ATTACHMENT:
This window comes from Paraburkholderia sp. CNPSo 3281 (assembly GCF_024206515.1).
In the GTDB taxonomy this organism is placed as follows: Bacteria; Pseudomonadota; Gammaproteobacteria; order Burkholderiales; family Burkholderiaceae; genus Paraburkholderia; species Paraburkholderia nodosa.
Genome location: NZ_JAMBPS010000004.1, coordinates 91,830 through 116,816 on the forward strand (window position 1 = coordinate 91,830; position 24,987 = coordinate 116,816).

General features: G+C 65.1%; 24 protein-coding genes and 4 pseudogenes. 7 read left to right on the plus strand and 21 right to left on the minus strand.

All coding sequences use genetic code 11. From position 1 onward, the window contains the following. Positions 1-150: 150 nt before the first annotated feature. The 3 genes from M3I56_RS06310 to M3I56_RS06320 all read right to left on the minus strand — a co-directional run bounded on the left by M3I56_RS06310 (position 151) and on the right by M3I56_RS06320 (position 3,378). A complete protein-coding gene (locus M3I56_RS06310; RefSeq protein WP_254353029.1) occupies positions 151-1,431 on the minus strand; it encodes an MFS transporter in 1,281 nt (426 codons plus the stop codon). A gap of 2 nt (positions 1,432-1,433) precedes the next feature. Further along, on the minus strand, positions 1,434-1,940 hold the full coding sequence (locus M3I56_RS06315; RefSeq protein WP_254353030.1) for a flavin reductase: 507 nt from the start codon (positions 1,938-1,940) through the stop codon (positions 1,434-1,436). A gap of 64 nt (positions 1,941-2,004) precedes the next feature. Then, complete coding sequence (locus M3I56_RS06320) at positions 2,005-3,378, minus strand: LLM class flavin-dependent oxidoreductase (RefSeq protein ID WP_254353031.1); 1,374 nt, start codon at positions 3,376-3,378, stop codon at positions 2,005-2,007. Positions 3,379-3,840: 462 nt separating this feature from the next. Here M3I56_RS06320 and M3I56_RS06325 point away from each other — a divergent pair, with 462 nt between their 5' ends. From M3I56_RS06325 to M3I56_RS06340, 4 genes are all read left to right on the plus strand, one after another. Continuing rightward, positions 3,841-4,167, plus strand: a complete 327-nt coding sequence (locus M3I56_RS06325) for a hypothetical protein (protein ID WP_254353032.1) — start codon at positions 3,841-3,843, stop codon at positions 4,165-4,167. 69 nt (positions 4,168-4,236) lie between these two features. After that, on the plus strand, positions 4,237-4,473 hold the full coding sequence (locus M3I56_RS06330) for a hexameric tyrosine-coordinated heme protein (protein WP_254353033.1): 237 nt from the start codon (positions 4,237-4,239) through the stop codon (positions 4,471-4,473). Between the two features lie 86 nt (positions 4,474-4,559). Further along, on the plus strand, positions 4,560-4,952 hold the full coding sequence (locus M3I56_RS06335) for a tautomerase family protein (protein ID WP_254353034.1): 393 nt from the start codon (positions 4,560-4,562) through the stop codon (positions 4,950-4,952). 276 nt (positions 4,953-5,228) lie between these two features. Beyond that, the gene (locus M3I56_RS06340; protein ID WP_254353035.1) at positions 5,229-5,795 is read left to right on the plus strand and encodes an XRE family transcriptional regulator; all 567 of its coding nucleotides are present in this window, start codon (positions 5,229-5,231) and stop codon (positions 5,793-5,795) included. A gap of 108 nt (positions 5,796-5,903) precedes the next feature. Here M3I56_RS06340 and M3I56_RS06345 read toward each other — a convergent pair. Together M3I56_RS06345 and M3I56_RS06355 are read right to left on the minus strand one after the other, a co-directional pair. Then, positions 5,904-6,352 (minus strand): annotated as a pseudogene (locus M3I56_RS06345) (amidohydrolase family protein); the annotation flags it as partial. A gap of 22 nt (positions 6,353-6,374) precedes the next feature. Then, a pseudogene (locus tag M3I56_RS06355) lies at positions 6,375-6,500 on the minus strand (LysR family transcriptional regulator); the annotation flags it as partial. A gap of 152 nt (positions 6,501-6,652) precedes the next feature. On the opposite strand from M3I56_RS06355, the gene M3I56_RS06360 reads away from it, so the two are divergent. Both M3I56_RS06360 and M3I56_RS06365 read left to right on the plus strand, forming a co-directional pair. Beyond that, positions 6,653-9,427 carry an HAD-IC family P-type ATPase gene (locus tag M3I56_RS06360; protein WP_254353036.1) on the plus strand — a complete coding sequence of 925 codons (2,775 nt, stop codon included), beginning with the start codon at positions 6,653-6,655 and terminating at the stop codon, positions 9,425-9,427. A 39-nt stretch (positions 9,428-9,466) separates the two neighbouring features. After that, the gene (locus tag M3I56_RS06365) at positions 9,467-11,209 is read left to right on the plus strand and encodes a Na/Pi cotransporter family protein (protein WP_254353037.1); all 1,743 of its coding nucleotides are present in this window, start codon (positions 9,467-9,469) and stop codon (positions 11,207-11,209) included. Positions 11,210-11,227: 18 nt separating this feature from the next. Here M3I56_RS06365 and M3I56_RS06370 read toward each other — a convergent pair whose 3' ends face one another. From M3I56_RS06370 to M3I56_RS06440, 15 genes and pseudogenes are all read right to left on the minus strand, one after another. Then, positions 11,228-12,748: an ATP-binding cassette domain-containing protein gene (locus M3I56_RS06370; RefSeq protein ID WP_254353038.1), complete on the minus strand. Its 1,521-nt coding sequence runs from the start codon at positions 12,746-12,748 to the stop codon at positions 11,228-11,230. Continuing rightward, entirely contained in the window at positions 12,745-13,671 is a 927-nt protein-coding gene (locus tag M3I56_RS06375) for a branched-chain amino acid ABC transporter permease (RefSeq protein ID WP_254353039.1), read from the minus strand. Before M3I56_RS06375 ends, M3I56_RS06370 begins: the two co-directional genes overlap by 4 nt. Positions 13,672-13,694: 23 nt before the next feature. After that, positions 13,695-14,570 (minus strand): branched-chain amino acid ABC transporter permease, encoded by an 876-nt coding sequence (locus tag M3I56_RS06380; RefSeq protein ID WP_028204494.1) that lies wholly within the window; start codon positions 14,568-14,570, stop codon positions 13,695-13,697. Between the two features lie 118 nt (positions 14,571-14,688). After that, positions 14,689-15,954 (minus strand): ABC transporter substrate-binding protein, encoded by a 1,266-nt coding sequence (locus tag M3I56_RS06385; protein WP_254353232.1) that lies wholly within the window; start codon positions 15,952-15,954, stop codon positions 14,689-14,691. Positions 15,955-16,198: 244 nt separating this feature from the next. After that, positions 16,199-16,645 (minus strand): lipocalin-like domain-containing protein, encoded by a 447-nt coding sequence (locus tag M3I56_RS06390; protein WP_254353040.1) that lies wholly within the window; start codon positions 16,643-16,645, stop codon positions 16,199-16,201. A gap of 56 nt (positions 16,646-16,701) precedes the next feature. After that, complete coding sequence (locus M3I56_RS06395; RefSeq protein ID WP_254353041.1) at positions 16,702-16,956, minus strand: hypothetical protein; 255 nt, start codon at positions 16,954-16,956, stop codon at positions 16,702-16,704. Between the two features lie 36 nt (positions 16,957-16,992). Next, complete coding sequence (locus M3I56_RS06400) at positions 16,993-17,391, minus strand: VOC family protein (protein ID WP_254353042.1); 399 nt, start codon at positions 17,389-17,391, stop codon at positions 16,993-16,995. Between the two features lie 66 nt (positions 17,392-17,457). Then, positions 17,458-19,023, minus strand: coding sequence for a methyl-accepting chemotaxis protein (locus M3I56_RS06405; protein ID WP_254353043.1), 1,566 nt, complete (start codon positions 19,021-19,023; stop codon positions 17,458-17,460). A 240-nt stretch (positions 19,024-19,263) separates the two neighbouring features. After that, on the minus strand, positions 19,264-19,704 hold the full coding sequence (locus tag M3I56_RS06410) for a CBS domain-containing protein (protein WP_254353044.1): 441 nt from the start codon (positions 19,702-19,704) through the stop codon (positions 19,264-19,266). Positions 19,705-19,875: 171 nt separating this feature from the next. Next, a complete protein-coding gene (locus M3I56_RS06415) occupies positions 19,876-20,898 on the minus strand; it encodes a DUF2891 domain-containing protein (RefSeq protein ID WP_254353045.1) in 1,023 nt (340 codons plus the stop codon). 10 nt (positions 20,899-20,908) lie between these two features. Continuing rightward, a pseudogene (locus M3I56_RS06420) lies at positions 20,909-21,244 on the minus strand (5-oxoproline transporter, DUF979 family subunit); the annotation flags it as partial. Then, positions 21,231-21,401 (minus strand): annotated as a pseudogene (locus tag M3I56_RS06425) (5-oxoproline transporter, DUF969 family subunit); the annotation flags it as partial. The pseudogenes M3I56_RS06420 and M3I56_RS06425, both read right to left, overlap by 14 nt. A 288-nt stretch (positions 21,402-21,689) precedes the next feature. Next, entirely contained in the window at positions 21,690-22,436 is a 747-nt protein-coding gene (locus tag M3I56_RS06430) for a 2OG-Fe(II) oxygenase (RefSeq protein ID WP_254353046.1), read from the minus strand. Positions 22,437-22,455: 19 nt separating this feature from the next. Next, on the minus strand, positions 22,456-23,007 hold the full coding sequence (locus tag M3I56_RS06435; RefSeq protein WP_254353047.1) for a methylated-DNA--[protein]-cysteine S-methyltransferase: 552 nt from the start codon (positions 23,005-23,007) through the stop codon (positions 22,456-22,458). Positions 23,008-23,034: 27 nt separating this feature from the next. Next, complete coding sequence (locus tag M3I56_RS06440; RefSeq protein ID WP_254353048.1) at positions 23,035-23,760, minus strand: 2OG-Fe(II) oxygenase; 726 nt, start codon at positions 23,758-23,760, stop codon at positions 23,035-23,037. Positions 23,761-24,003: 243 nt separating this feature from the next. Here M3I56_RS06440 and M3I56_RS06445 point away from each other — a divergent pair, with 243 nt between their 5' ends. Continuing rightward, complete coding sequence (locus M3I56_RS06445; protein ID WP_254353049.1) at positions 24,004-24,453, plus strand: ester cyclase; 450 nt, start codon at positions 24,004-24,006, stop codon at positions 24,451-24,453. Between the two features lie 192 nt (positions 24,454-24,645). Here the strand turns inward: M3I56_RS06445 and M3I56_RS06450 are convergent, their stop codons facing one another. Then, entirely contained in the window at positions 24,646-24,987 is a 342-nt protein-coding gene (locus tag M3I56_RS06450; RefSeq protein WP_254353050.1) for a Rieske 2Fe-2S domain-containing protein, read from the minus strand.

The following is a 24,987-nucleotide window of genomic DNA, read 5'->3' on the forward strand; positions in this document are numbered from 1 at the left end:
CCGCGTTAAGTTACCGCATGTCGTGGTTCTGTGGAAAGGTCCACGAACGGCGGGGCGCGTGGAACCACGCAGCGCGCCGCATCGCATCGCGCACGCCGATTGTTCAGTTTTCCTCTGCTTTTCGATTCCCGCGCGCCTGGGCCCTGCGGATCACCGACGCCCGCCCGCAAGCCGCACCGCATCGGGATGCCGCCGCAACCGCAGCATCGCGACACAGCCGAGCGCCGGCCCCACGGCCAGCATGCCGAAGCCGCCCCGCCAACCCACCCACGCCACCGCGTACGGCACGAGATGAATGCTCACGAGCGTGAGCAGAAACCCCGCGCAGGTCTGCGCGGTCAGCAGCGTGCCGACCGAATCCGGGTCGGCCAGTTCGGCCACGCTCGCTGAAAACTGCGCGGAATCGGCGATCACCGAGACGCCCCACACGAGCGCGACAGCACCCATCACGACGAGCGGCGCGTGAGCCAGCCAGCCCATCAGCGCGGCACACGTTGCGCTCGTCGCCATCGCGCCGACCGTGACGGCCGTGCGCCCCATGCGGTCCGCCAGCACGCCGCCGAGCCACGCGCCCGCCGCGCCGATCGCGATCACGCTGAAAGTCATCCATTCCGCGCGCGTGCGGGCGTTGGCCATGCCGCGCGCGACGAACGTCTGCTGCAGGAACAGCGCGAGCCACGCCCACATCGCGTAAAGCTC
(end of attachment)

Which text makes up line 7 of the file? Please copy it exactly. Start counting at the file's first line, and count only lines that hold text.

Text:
CCGCGTTAAGTTACCGCATGTCGTGGTTCTGTGGAAAGGTCCACGAACGGCGGGGCGCGTGGAACCACGCAGCGCGCCGCATCGCATCGCGCACGCCGATTGTTCAGTTTTCCTCTGCTTTTCGATTCCCGCGCGCCTGGGCCCTGCGGATCACCGACGCCCGCCCGCAAGCCGCACCGCATCGGGATGCCGCCGCAACCGCAGCATCGCGACACAGCCGAGCGCCGGCCCCACGGCCAGCATGCCGAAGCCGCCCCGCCAACCCACCCACGCCACCGCGTACGGCACGAGATGAATGCTCACGAGCGTGAGCAGAAACCCCGCGCAGGTCTGCGCGGTCAGCAGCGTGCCGACCGAATCCGGGTCGGCCAGTTCGGCCACGCTCGCTGAAAACTGCGCGGAATCGGCGATCACCGAGACGCCCCACACGAGCGCGACAGCACCCATCACGACGAGCGGCGCGTGAGCCAGCCAGCCCATCAGCGCGGCACACGTTGCGCTCGTCGCCATCGCGCCGACCGTGACGGCCGTGCGCCCCATGCGGTCCGCCAGCACGCCGCCGAGCCACGCGCCCGCCGCGCCGATCGCGATCACGCTGAAAGTCATCCATTCCGCGCGCGTGCGGGCGTTGGCCATGCCGCGCGCGACGAACGTCTGCTGCAGGAACAGCGCGAGCCACGCCCACATCGCGTAAAGCTC